We Will Not Go to War
by Felicity Goodall
The History Press, 2010
We Will Not Go to War is not a textbook but a series of snapshots from people's lives, told in their own words. Based on interviews that are complemented by unpublished memoirs, letters, and published memoirs, We Will Not Go to War explores what it was like to question one's conscience and decide not to go to war. The personal stories are told with straightforwardness and honesty. Goodall argues that conscientious objectors were courageous both in withstanding the pressure from the general public and in upholding their beliefs in the face of imprisonment and/or execution. Goodall's study counteracts the general view of pacifism as cowardly and shameful
Now I want to tell you [his three daughters] about the little room in prison in which I have been living. It is about as big as the scullery at Peak Hill with a [sic] iron door with no handle on the inside and a little window with iron bars on it high up in the wall. All it has is a little table, a stool, a few pots and a wooden bed without any legs. This is put up against the wall during the day with the bed clothes over it. I have a spoon to eat with, a funny tin knife, a tin plate and a mug which I wash up myself after every meal. For breakfast and supper I just have porridge and brown bread and that's all. No butter or jam or cake. Then for dinner I get bread and potatoes and sometimes suet pudding, sometimes soup and sometimes a little bit of meat.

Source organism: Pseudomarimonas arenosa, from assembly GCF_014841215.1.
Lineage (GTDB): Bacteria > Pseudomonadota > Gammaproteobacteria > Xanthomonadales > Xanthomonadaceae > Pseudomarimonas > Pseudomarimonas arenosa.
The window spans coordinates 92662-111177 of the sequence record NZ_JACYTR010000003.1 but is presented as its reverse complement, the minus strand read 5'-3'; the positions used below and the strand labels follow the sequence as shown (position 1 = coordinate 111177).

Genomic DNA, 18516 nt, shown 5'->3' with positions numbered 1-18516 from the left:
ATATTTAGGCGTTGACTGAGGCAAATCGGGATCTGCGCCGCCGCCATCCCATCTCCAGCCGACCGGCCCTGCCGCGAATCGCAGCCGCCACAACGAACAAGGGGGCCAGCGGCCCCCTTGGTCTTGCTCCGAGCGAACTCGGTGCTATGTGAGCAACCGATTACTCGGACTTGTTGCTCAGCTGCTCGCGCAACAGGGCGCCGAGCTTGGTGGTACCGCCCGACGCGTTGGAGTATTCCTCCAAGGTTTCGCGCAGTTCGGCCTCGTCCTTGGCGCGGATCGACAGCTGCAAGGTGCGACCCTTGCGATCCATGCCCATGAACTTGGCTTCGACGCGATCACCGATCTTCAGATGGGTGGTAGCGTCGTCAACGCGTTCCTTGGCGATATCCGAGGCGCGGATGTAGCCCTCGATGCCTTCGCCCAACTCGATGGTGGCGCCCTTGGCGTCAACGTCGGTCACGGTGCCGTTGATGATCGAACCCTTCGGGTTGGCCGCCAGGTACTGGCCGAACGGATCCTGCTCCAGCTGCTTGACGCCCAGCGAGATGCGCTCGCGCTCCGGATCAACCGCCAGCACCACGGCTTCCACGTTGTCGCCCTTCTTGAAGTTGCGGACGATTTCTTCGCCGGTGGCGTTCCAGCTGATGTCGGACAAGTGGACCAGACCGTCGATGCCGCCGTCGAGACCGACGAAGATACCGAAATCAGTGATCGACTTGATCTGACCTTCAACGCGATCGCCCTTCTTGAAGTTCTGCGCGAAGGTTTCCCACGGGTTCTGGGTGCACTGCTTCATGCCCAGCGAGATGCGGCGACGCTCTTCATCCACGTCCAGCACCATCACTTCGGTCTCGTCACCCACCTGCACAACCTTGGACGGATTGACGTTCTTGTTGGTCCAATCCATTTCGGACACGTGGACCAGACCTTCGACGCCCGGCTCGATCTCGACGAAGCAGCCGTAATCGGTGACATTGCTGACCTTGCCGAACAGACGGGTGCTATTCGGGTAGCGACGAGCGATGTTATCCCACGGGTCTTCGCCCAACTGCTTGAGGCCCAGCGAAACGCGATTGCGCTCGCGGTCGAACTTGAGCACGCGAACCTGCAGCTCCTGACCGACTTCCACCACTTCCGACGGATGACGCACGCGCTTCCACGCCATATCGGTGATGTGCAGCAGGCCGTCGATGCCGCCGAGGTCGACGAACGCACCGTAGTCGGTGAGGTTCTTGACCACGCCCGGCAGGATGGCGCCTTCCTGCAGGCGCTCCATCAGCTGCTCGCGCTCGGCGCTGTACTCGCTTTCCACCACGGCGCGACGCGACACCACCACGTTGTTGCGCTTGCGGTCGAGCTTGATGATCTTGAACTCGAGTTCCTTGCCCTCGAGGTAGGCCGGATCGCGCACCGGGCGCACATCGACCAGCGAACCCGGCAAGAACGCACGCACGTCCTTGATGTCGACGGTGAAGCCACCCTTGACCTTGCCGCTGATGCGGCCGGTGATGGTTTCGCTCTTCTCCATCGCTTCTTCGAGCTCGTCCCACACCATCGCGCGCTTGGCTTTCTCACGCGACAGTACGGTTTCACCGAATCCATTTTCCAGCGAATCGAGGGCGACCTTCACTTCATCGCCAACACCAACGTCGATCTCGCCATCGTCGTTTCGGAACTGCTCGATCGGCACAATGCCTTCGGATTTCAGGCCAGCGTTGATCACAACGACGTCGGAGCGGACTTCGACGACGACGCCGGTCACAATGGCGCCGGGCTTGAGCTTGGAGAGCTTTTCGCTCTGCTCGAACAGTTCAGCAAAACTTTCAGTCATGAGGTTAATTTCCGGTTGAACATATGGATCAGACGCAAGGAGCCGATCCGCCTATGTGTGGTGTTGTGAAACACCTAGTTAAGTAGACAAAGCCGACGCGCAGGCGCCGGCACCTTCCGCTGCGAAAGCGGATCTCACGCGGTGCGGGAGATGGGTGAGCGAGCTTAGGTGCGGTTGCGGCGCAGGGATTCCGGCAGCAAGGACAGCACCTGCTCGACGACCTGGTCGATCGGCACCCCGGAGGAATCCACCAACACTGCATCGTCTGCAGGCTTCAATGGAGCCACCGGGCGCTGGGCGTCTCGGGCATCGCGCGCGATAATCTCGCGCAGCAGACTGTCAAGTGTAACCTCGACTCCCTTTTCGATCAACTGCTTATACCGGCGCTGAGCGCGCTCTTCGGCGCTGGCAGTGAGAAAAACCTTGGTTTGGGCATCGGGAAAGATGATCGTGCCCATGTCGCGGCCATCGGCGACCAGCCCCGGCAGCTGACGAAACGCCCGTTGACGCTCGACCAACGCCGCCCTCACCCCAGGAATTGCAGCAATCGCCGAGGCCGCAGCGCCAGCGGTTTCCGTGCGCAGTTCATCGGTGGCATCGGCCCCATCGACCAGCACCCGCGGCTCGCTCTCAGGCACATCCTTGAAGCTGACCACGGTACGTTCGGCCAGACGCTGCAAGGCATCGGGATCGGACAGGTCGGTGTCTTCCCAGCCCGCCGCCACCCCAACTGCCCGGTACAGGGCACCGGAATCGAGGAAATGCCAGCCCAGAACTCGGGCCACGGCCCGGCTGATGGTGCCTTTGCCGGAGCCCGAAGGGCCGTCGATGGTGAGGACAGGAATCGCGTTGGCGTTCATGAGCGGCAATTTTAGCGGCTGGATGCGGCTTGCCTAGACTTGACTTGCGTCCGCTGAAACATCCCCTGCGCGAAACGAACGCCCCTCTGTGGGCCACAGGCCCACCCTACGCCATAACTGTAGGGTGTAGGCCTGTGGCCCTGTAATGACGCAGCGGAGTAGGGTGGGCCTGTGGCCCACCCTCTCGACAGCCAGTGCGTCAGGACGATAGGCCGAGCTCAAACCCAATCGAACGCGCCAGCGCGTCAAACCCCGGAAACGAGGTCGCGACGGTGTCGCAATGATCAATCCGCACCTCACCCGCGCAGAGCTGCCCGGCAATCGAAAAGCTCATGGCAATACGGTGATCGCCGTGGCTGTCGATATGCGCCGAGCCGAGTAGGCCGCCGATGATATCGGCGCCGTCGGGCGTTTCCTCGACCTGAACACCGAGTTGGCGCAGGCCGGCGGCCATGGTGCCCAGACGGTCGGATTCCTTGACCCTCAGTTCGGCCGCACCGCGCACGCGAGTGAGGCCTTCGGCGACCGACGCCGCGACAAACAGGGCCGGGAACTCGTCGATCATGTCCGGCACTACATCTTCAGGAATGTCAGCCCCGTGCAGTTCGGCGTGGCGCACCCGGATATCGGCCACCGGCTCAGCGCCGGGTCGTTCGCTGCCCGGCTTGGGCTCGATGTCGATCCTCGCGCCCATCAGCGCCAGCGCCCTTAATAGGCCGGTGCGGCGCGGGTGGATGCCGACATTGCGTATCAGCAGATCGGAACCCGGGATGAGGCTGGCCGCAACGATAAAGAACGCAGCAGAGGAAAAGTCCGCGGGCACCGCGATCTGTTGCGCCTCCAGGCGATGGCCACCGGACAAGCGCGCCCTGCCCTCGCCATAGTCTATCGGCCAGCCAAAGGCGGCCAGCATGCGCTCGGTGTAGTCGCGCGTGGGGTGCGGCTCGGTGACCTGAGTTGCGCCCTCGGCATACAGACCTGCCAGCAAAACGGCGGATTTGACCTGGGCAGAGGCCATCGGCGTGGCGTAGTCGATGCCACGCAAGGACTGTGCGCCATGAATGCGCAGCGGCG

|Anti-Conscientious Objector Poster|
On completion of their sentence, conscientious objectors were released and returned to barracks —where they would disobey orders and be returned once again to prison. Periods of depression were common among conscientious objectors. Mark Hayler, for example, wrote that
Men would shout out in the night, yell anything to break the monotony. And when things went on month after month and went into years, it seemed as though there would never be an end to it . . .
|Similar Anti-C.O. Poster|
John Brocklesbury, one of the 50 early resisters shipped to France (See my earlier introduction 'Thou Shalt Not Kill'), expresses his surprise at the strength of public feeling against him:
I was surprised to find how bitter local feeling was against me; it seemed much worse than in 1916. I had thought that having proved myself sincere they would give me credit for it. But no, they had suffered the poisoning effects of nearly three more years of war. Possibly they had thought that the British army, the only God that many of them trusted, would certainly break such resistance. But we had beaten the military and they hated us for it. I could feel it as I walked the streets, and I saw it in the faces of people who at one time pretended to be friends.
We Will Not Go to War is highly readable and copiously illustrated with photographs of conscientious objectors. The set of challenges in the final chapter, "Hindsight," is highly topical and reminds the reader that conscientious objection plays an important, albeit underestimated, role in wartime democracy. As Ernest Lenderyou writes in the quotation that concludes Goodall's study, pacifists contributed "to the maintenance of sanity and humanity in public life." Goodall concludes that "Moral courage is a rarer commodity than bravery in battle."
Jane Mattisson Ekstam